Business

A Controversial Finnish Prison Program uses Prisoners to Train AI

An AI-startup has turned to Finnish prisons for training its new artificial intelligence. The Finland based startup Vainu, is an AI startup which seeks to connect companies with contractors. Its program uses artificial intelligence for processing thousands of business related articles to classify and identify companies and contractors based on their industry.

For the program to work properly, individuals have to read through the entire article to determine the industry of the article so that AI is able to tag companies appropriately.

 In case of English language articles, it is as simple as setting an Amazon Mechanical Turk account and giving the work to online workers. The problem is about Finnish language articles, once they hired a trainee to identify these articles for them but one trainee is just not enough to process all these articles.

That’s when the company’s cofounder Tuomas Rasila came up with an idea to use prisoners instead of trainees to do the job. The idea came as Rasila found out that the country’s Criminal Sanctions Agency woks out of the same building where Vainu’s headquarters are based.

CSA operates all the Finnish prisons and Vainu entered an agreement with CSA and decided to pay the agency for every task completed by the prisoner. The same amount of money is paid to the CSA as was being paid to Mechanical Turk but in this case, it will be CSA’s job to allot work to prisoners. The startup has used these Finnish prisoners for testing AI for past several months.

Prison labor is not a new concept, but using prisoners for training AI is an unfortunate line crossed by the tech industry for the first time. CSA and Vainu are promoting the idea as some sort of prison reform which seeks to teach prisoners some valuable job skill which can be used in the outside world.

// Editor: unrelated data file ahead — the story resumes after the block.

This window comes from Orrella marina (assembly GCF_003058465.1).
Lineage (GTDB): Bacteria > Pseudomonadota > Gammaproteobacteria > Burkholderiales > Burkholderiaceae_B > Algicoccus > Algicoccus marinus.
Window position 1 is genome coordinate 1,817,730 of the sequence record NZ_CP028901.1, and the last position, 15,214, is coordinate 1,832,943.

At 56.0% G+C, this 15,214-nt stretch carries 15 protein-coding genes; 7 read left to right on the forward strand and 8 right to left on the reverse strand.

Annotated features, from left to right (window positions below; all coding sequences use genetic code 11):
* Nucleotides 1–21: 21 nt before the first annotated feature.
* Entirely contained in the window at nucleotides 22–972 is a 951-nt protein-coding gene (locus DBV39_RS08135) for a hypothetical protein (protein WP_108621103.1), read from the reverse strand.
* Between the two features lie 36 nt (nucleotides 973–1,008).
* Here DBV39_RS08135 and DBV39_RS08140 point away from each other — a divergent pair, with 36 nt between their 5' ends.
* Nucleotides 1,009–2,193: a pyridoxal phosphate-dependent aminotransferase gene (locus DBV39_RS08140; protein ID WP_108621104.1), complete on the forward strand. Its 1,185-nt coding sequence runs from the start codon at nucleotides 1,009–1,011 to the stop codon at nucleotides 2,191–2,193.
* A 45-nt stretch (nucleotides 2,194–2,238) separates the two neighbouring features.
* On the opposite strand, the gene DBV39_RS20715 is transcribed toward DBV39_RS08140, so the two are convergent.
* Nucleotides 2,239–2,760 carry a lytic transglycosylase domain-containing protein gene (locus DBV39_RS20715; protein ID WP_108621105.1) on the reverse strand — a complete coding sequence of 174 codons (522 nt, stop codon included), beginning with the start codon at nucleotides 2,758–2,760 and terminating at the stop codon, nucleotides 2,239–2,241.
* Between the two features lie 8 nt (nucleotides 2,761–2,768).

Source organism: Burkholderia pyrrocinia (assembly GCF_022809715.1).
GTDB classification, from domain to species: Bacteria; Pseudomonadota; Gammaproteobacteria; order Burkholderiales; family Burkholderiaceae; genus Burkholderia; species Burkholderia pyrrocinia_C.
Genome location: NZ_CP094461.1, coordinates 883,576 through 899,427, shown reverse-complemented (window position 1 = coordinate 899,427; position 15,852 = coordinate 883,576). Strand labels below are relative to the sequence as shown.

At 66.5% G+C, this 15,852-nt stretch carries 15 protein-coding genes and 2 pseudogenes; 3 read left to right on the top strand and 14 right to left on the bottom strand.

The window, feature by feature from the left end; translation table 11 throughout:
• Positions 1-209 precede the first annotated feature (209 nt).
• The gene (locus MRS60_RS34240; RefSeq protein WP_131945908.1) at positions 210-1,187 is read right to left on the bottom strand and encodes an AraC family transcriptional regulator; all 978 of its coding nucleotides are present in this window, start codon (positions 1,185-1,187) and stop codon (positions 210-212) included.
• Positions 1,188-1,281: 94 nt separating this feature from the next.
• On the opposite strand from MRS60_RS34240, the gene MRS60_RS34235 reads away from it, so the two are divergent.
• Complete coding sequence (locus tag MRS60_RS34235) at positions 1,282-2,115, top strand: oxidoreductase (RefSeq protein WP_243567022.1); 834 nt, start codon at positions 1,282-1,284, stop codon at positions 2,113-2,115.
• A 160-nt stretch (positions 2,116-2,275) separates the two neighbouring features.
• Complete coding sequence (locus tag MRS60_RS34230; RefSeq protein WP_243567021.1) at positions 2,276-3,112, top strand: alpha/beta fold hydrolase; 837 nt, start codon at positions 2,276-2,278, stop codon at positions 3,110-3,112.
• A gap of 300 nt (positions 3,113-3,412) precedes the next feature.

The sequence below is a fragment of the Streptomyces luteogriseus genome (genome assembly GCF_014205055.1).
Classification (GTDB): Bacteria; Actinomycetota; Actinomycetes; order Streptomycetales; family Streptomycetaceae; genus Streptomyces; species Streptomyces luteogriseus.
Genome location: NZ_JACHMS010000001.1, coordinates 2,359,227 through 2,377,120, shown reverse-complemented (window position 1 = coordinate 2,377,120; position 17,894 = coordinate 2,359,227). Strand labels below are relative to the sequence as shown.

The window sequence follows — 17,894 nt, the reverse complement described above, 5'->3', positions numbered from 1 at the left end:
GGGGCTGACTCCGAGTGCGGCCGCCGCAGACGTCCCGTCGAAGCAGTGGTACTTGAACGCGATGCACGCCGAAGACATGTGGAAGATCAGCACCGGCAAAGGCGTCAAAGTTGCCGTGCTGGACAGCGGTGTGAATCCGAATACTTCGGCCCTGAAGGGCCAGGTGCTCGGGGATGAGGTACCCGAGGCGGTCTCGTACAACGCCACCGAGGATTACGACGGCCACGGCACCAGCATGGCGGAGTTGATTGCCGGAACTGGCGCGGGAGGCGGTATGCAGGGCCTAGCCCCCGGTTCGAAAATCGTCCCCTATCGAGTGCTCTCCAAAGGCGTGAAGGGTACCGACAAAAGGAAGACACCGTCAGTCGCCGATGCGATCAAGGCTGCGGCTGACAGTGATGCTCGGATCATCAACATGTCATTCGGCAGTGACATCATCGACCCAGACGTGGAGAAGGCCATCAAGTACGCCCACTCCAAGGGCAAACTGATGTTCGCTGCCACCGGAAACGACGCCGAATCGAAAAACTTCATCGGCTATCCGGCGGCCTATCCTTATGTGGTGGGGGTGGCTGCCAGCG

The program’s ethical grounds seem to be shaky as there is no information available whether the prisoners were given a choice or if they were made aware of the full scope of the project. While there is nothing wrong with getting paid for such jobs, the money is contributed by the CSA and later distributed to the prisoners but there’s no assurance that the prisoners will get the full payment that CSA receives.

The Verge also pointed out that the median wage of the Mechanical Turk workers is about $2 an hour. This is in itself exploitative in an open fully consensual settings and getting such wage in a prison settings makes it a violation of human rights. Besides the ethical questions raised against such program, the arrangement has worked out fine for Vainu as they are seeking to expand the program to other countries as well.

About the author

Nandini Roy Choudhury

Nandini Roy Choudhury

Nandini Roy Choudhury is a thought leader and subject matter expert on a range of industries, notably retail & consumer goods. Her analytical skills and lucid qualitative analysis have made her an authoritative figure on this domain.

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